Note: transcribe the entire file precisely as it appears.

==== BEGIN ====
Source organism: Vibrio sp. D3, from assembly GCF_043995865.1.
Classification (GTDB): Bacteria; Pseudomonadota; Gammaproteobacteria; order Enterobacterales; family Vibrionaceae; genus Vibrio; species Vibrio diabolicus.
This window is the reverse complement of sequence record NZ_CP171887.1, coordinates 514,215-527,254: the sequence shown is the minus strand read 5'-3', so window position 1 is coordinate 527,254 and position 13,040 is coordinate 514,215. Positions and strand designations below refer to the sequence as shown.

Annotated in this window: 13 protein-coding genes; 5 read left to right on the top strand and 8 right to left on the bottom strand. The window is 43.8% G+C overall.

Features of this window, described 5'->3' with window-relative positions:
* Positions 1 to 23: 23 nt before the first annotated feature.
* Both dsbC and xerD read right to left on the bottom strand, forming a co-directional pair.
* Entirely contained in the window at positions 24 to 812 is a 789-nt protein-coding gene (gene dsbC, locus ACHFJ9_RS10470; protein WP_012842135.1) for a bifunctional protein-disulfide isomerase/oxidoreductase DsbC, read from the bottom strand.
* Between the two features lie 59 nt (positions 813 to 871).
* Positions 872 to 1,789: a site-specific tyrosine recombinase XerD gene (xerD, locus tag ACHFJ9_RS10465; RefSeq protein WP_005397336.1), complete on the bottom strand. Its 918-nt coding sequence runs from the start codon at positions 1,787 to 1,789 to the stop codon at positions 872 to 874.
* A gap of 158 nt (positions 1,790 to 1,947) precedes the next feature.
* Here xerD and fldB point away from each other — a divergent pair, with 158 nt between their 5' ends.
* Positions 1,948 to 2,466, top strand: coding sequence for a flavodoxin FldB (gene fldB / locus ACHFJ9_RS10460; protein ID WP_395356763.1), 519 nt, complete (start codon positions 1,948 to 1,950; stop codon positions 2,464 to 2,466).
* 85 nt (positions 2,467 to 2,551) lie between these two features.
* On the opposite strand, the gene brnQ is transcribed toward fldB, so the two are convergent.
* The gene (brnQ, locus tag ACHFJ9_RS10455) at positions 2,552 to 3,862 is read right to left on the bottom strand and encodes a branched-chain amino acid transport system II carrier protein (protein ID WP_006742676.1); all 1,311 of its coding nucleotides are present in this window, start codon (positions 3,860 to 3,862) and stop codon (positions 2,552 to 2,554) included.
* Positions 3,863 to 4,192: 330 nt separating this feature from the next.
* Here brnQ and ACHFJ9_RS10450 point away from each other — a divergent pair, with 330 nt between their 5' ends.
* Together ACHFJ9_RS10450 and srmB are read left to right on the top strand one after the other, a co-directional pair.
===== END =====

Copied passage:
Source organism: Vibrio sp. D3, from assembly GCF_043995865.1.
Classification (GTDB): Bacteria; Pseudomonadota; Gammaproteobacteria; order Enterobacterales; family Vibrionaceae; genus Vibrio; species Vibrio diabolicus.
This window is the reverse complement of sequence record NZ_CP171887.1, coordinates 514,215-527,254: the sequence shown is the minus strand read 5'-3', so window position 1 is coordinate 527,254 and position 13,040 is coordinate 514,215. Positions and strand designations below refer to the sequence as shown.

Annotated in this window: 13 protein-coding genes; 5 read left to right on the top strand and 8 right to left on the bottom strand. The window is 43.8% G+C overall.

Features of this window, described 5'->3' with window-relative positions:
* Positions 1 to 23: 23 nt before the first annotated feature.
* Both dsbC and xerD read right to left on the bottom strand, forming a co-directional pair.
* Entirely contained in the window at positions 24 to 812 is a 789-nt protein-coding gene (gene dsbC, locus ACHFJ9_RS10470; protein WP_012842135.1) for a bifunctional protein-disulfide isomerase/oxidoreductase DsbC, read from the bottom strand.
* Between the two features lie 59 nt (positions 813 to 871).
* Positions 872 to 1,789: a site-specific tyrosine recombinase XerD gene (xerD, locus tag ACHFJ9_RS10465; RefSeq protein WP_005397336.1), complete on the bottom strand. Its 918-nt coding sequence runs from the start codon at positions 1,787 to 1,789 to the stop codon at positions 872 to 874.
* A gap of 158 nt (positions 1,790 to 1,947) precedes the next feature.
* Here xerD and fldB point away from each other — a divergent pair, with 158 nt between their 5' ends.
* Positions 1,948 to 2,466, top strand: coding sequence for a flavodoxin FldB (gene fldB / locus ACHFJ9_RS10460; protein ID WP_395356763.1), 519 nt, complete (start codon positions 1,948 to 1,950; stop codon positions 2,464 to 2,466).
* 85 nt (positions 2,467 to 2,551) lie between these two features.
* On the opposite strand, the gene brnQ is transcribed toward fldB, so the two are convergent.
* The gene (brnQ, locus tag ACHFJ9_RS10455) at positions 2,552 to 3,862 is read right to left on the bottom strand and encodes a branched-chain amino acid transport system II carrier protein (protein ID WP_006742676.1); all 1,311 of its coding nucleotides are present in this window, start codon (positions 3,860 to 3,862) and stop codon (positions 2,552 to 2,554) included.
* Positions 3,863 to 4,192: 330 nt separating this feature from the next.
* Here brnQ and ACHFJ9_RS10450 point away from each other — a divergent pair, with 330 nt between their 5' ends.
* Together ACHFJ9_RS10450 and srmB are read left to right on the top strand one after the other, a co-directional pair.